Mateusz is going to test its performance over the following days to decide if it’s going to perform with what we need it for and I’ll try to see if I can get some hints for solving our problem on the EPiServer developer forums. But then again, even if it’s nto going to be our solution it may still prove useful for other issues.

Posted in C#, EPiServer
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Since IIS on XP seems to be handling only one site at a time and I have multiple installations of EpiServer for different purposes on my machine I needed a fast way of switching between them.

Sure I could go to the administration console and do it manually, but hey, why waste 30 seconds every time you do it when you can actually batch waste them in a chunk of half an hour to automate it.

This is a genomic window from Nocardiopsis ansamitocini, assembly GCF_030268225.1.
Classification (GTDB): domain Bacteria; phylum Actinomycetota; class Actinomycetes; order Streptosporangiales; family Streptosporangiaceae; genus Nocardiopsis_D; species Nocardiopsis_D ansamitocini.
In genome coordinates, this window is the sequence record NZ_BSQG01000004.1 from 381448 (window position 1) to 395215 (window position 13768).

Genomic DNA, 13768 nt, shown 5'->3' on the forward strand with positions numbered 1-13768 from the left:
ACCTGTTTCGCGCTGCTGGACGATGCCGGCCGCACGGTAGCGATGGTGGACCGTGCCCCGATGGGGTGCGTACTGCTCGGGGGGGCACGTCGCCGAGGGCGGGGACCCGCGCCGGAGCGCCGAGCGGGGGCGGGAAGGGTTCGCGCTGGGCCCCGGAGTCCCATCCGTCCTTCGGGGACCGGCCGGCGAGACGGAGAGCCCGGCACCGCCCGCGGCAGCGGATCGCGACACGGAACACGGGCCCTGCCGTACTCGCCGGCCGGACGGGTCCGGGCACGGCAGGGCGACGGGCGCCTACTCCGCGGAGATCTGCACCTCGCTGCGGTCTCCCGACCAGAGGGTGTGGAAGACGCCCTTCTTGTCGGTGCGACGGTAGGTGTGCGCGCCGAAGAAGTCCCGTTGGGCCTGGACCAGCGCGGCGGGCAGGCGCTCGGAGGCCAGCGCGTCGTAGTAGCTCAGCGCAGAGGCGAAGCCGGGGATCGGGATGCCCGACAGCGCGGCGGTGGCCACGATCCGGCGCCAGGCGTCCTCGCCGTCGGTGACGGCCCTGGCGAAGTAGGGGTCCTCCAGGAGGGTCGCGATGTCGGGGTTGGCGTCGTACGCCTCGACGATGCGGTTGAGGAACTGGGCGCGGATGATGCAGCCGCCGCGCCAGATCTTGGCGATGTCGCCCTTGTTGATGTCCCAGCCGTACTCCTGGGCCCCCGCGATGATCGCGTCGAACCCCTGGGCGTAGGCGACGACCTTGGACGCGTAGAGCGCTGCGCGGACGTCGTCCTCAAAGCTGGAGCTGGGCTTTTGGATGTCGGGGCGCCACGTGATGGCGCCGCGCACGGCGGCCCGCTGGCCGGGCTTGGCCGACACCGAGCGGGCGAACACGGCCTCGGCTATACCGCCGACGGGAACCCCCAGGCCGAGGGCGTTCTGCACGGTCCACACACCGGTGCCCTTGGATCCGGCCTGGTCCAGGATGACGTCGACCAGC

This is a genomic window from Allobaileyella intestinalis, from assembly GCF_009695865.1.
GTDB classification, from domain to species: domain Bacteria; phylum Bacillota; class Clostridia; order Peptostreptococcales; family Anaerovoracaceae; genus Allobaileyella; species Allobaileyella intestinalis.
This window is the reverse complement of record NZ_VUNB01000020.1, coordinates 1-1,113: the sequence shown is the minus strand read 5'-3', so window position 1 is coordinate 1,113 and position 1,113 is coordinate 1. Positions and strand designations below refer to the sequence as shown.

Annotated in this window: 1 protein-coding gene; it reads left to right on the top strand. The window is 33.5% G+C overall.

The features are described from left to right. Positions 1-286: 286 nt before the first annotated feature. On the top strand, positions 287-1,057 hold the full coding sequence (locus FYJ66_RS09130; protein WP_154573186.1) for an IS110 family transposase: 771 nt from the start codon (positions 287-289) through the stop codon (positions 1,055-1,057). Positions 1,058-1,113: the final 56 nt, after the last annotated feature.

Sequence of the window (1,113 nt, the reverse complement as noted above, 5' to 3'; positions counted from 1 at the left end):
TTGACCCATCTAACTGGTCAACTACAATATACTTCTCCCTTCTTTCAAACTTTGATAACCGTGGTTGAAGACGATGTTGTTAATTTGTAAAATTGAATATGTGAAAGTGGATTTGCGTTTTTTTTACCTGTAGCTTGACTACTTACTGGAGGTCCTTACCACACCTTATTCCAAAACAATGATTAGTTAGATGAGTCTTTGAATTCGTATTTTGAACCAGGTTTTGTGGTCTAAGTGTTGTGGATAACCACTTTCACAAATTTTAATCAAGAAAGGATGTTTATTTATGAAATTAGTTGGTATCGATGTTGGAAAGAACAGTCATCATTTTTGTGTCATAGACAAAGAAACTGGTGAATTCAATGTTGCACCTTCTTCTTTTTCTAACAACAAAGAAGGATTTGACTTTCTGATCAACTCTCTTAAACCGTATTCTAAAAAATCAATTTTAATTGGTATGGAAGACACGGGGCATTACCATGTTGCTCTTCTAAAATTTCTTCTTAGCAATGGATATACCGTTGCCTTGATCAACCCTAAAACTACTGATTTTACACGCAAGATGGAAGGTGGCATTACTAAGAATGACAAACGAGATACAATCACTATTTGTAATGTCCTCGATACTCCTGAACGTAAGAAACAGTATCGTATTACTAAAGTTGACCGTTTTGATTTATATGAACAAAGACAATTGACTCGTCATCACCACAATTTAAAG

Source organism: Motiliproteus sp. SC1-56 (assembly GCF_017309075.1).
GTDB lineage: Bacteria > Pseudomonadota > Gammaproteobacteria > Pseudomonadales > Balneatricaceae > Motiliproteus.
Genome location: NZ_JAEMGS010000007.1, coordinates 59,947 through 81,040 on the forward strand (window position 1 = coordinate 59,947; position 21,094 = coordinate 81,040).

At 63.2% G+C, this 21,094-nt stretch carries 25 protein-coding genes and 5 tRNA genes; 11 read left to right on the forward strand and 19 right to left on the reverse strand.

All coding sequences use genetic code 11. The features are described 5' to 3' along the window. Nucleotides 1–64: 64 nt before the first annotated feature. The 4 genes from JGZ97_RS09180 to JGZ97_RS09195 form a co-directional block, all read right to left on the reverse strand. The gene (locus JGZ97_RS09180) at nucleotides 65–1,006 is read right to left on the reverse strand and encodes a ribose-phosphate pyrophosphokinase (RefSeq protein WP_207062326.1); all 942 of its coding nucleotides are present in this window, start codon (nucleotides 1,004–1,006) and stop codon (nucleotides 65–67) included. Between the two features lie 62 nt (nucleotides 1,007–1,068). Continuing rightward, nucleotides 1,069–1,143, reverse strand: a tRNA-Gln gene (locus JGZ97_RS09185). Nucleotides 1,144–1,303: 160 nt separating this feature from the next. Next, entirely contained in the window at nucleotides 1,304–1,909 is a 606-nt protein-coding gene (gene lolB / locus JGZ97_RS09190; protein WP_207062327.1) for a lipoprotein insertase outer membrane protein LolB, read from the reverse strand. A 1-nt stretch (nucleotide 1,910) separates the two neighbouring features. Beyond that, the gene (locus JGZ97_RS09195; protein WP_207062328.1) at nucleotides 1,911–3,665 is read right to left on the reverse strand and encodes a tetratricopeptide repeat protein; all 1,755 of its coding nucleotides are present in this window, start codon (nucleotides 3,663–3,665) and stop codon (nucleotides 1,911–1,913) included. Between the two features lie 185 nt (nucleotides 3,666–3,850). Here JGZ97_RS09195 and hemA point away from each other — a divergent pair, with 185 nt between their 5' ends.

so here’s my findings.

The adsutil.vbs is the script you want to get intalled on your system somewhere in the search path. %systemroot% will do.
You will find the script on your XP CD in the \i386 folder. Unpack with the following command:

expand E:\i386\adsutil.vb_ %SystemRoot%\adsutil.vbs

Assuming that E: is your CR-ROM drive.

You can find the user’s reference for the script on the Microsoft page

You may want to make sure that your Episerver is running in the default location by using the following call:

Cscript.exe %SystemRoot%\adsutil.vbs SET /W3SVC/1/ROOT

But since you’re probably having only one web server running on your machine anyway (why would you read it otherwise) probably the only thing you really need to do is:

Cscript.exe %SystemRoot%\adsutil.vbs SET /W3SVC/1/ROOT “C:\Inetpub\MyEPiServer###”